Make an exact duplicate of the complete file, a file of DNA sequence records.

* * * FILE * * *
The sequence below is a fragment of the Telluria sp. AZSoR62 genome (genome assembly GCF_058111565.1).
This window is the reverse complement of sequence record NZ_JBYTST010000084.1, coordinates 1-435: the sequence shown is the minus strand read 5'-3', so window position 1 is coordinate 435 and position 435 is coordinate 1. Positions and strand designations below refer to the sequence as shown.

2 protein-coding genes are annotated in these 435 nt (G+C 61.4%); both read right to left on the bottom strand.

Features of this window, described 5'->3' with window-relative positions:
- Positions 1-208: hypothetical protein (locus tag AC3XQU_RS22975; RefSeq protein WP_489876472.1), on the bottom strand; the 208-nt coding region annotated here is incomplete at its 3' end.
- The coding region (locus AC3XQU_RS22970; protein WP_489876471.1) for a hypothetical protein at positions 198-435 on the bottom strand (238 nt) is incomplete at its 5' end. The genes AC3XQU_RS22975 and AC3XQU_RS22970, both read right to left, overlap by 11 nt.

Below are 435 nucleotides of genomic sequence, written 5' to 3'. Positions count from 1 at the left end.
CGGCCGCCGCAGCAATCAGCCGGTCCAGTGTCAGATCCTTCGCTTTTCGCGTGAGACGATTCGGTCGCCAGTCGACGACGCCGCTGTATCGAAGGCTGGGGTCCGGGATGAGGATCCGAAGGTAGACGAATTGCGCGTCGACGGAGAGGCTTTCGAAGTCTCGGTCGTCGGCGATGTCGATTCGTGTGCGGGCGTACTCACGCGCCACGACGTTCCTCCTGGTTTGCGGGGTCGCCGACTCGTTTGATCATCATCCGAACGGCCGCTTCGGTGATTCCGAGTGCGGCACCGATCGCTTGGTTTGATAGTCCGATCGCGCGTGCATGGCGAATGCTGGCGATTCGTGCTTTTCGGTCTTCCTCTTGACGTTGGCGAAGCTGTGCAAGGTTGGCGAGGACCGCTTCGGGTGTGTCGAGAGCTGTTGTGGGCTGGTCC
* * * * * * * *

The sequence below is a fragment of the Telluria sp. AZSoR62 genome (genome assembly GCF_058111565.1).
This window is the reverse complement of sequence record NZ_JBYTST010000084.1, coordinates 1-435: the sequence shown is the minus strand read 5'-3', so window position 1 is coordinate 435 and position 435 is coordinate 1. Positions and strand designations below refer to the sequence as shown.

2 protein-coding genes are annotated in these 435 nt (G+C 61.4%); both read right to left on the bottom strand.

Features of this window, described 5'->3' with window-relative positions:
- Positions 1-208: hypothetical protein (locus tag AC3XQU_RS22975; RefSeq protein WP_489876472.1), on the bottom strand; the 208-nt coding region annotated here is incomplete at its 3' end.
- The coding region (locus AC3XQU_RS22970; protein WP_489876471.1) for a hypothetical protein at positions 198-435 on the bottom strand (238 nt) is incomplete at its 5' end. The genes AC3XQU_RS22975 and AC3XQU_RS22970, both read right to left, overlap by 11 nt.

Below are 435 nucleotides of genomic sequence, written 5' to 3'. Positions count from 1 at the left end.
CGGCCGCCGCAGCAATCAGCCGGTCCAGTGTCAGATCCTTCGCTTTTCGCGTGAGACGATTCGGTCGCCAGTCGACGACGCCGCTGTATCGAAGGCTGGGGTCCGGGATGAGGATCCGAAGGTAGACGAATTGCGCGTCGACGGAGAGGCTTTCGAAGTCTCGGTCGTCGGCGATGTCGATTCGTGTGCGGGCGTACTCACGCGCCACGACGTTCCTCCTGGTTTGCGGGGTCGCCGACTCGTTTGATCATCATCCGAACGGCCGCTTCGGTGATTCCGAGTGCGGCACCGATCGCTTGGTTTGATAGTCCGATCGCGCGTGCATGGCGAATGCTGGCGATTCGTGCTTTTCGGTCTTCCTCTTGACGTTGGCGAAGCTGTGCAAGGTTGGCGAGGACCGCTTCGGGTGTGTCGAGAGCTGTTGTGGGCTGGTCC